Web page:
In the acclaimed 1992 action thriller Passenger 57, Wesley Snipes’s character, John Cutter, shares a tidbit of indispensable knowledge when he advises his nefarious nemesis, Charles Rane, to “always bet on black” when playing roulette. Cutter then proceeds to beat some serious ass at even more serious altitude—ass that may or may not have belonged to vampires and/or been headed to Sizzler; don’t remember.
Fast-forward a decade and a half, in real life: me and you, inexplicably aboard a flight to Luxembourg, playing Yahtzee in first class. Not Travel Yahtzee, either—full-blown Deluxe Edition Yahtzee: the golden dice, the pimped-out tray with the dice holders, the cup with the fuzzy felt lining. You are losing—badly—and you don’t understand why or how. As I consummate my third Yahtzee of the game, you inquire impotently, “Eric, what is the secret? How are you able to do this?” I mark another hundred points on my score pad, look up gravely, and, like a slightly more intellectual version of Dolph Lundgren, utter:
“Always go for Yahtzee.”
Out of nowhere comes a jolt as the craft encounters an air pocket, sending the plane on a precipitous drop and the five golden bones careening into the air. Just to prove a point, I call out authoritatively, “Hotsy-totsy, gimme a Yahtzee!” as the airborne dice come off their arc. They touch down perfectly, softly, back on the tray. Five fives.
“As I was saying,” I continue, “always go for Yahtzee.” Flouting FAA regulations, I take a puff on my pipe, rubbing one die between my thumb and forefinger pensively, almost sexily, as I do so. “Even when you are not going for Yahtzee, you must go for Yahtzee. This is the secret to the high score. The high score is victory.”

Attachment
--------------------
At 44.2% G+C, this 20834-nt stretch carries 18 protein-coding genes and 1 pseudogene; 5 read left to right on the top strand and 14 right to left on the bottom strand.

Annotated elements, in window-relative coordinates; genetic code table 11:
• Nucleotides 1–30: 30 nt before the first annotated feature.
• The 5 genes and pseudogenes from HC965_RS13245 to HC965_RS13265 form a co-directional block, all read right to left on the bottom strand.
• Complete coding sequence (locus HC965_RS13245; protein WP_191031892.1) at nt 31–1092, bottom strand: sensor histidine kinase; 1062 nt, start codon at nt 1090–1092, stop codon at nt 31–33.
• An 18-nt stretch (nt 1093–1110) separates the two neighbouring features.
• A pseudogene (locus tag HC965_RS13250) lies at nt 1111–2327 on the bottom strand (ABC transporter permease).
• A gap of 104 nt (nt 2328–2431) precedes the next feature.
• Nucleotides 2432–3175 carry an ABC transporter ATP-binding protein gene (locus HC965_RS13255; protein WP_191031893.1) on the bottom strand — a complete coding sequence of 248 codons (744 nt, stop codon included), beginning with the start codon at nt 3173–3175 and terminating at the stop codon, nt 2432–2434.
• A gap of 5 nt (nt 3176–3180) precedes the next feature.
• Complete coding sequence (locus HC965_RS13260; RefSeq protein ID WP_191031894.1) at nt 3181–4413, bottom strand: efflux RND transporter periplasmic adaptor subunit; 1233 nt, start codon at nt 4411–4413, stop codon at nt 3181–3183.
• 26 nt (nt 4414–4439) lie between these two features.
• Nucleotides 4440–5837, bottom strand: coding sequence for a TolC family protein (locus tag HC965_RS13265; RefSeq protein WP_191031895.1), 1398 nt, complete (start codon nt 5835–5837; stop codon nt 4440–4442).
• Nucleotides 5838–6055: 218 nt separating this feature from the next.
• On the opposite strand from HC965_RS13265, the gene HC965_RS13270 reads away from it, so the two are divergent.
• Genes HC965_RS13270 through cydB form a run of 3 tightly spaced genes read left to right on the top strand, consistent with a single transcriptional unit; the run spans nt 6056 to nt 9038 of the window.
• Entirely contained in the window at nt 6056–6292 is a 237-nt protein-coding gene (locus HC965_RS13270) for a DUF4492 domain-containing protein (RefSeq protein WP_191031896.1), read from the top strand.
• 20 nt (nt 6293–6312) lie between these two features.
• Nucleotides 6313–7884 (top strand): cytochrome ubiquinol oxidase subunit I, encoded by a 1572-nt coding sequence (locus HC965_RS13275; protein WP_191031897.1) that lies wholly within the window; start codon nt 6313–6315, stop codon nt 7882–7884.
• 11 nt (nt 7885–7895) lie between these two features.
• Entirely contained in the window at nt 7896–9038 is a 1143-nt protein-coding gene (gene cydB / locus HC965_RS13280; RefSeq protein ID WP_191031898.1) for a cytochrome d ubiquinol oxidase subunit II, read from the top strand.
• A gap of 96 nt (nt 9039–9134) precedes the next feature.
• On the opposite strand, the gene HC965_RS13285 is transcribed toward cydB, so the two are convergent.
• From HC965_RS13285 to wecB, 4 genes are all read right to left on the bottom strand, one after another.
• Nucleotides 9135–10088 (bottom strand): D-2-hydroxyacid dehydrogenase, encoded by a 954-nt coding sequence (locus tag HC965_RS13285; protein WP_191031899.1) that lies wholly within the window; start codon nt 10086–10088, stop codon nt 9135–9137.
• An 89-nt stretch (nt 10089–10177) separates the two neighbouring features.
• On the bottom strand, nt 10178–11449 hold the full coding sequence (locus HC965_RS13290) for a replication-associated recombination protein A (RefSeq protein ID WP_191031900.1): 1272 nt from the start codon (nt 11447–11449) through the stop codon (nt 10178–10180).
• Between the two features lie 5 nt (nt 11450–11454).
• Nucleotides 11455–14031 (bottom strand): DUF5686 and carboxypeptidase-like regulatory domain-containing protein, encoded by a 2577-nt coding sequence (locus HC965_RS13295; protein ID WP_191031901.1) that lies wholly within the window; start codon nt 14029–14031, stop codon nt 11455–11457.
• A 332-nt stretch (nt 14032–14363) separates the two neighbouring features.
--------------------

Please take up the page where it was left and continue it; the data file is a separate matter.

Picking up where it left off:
You seem confused still—afraid even—as you reach down to pick up the dice and place them in the rolling cup.
“No!” I admonish, grabbing your forearm and applying one hell of an Indian burn. “Do you not know your Yahtzee etiquette?” Your eyes indicate that, no, you do not. I take the cup from you and place the dice in their velutinous cylinder. I then place the cup down on the board before you.
“Like so. You will do the same for me on the next turn.”
“Oh … OK.”
“Now roll as I have shown you,” I instruct.
In an undulating radiocarpal movement that actually instills me with hope, you shake the cup and its contents with purpose, concentrating on the maroon felt between us. You hesitate, though, looking up at me with shameful eyes—eyes that ask, “Do I have to?” “Say it, you bastard!” I scream. A surge of adrenaline encompasses you like a wave, and for a brief moment you float serenely, like a drowned body, in an ocean of courage.
“Hotsy-totsy, gimme a Yahtzee!”
The wondrous cubes spill out of the cup, lining up in perfect order, like chorus girls commanded by an obstinate stage director. One, two, three, four, five. A pure large straight. Remarkable.
“But I said gimme a Yahtzee,” you complain, “not gimme a large straight.”
“You do not get it,” I reply. “This is a Yahtzee. Everything is Yahtzee.”
Your head lowers in shame. The plane, as if cued by your movement, begins its descent. To you, the failure is real, immediate. To me, it is simply the first step in a metaphorical journey of a thousand miles. Much like saying “Hotsy totsy, gimme a Yahtzee!,” failure is necessary in this game. Because of what it teaches us, failure is the only way to greatness, both in the game and in life; and when you are playing Yahtzee and winning, the world is your oyster, open and full.
“We’re landing,” I announce.
“Come with me when we’re off the plane.”
“Where are we going?”
“We’re goin’ to Siiiiiiizzler,” I proclaim as I bust out the cabbage-patch dance in my seat.
Luxembourg be damned.